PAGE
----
Hopefully if we find evidence that the endangered Southern Residents are getting skinny, we might be able to convince interest groups to stop people from taking so much of their food source. Having watched the fishing boats seining for the past few days and hauling in nets of salmon, I’m not sure how they’d up the protection on Chinooks without impacting fishermen to the point of bankruptcy- I don’t understand how they could exclude the big (and tasty) fish while still catching enough of the small ones to make it worth their while. It’s not an easy problem, but it would be better to start fighting for the whales’ food now…

Also, helicopters are neat.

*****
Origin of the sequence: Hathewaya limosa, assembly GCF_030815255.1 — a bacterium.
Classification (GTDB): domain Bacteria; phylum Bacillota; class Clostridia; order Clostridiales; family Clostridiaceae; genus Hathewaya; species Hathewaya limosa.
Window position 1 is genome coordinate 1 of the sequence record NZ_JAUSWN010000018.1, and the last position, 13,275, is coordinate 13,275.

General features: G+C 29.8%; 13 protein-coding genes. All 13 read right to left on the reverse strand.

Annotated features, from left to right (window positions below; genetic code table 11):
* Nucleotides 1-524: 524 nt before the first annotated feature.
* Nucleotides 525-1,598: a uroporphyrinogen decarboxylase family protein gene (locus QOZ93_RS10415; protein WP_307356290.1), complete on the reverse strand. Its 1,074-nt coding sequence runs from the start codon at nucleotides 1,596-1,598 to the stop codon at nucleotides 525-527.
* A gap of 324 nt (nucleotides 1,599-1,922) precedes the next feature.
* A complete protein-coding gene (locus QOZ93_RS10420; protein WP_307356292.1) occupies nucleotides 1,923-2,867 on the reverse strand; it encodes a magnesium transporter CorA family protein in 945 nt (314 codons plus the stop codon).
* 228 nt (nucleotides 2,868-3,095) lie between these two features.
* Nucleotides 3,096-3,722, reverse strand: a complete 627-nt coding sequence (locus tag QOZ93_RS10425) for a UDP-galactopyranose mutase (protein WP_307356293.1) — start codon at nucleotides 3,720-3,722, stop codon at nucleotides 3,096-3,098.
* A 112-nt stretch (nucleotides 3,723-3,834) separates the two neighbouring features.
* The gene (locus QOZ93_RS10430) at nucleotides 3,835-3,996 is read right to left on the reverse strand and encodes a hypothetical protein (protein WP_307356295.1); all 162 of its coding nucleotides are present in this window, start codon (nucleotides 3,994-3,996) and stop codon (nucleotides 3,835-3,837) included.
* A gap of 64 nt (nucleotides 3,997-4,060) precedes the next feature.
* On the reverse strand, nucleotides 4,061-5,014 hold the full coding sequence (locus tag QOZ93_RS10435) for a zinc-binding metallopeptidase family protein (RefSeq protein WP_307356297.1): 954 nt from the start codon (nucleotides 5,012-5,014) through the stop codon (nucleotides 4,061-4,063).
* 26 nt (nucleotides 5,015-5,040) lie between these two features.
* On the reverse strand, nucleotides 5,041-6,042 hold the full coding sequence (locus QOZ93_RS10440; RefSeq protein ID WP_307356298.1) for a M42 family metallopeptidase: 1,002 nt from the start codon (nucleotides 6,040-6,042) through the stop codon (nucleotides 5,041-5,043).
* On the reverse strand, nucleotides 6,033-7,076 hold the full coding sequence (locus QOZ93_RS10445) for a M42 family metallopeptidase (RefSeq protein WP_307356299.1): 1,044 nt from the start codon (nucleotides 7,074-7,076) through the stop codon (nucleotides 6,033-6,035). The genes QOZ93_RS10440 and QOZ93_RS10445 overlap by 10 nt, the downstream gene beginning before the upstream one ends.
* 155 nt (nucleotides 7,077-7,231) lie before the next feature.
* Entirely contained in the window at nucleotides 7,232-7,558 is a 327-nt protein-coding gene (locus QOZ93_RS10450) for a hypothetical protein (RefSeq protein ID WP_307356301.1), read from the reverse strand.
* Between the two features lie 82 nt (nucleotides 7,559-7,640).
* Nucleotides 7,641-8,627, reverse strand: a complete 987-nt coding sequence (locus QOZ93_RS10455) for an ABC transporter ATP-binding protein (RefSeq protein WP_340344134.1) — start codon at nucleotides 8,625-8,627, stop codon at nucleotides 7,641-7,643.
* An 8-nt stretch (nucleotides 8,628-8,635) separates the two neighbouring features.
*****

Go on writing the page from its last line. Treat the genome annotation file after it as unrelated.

Finally for today, I know some of you have been reading along in the hopes of super cool leaping whale shots- I don’t blame you. But because I’m on a boat that is permitted to approach the whales pretty much as close as we need to get, it would be unchivalrous of me to use photos taken within the 200m permitted range for my own personal amusement and profit (aka this blog and my facebook page). I definitely super don’t want to get anyone in trouble or mess up anyone’s research or step on any toes, so all the whale photos I post on this blog will be fairly far away. THAT BEING SAID, some of my photos may go up on the Center for Whale Research’s website, I highly recommend it- the people at the Center are constantly updating with whale encounters, awesome whale photos, and pages of ID guides and info on these animals. I personally think a membership to the website is worthwhile as well, and I can guarantee the proceeds from the memberships are well-used here.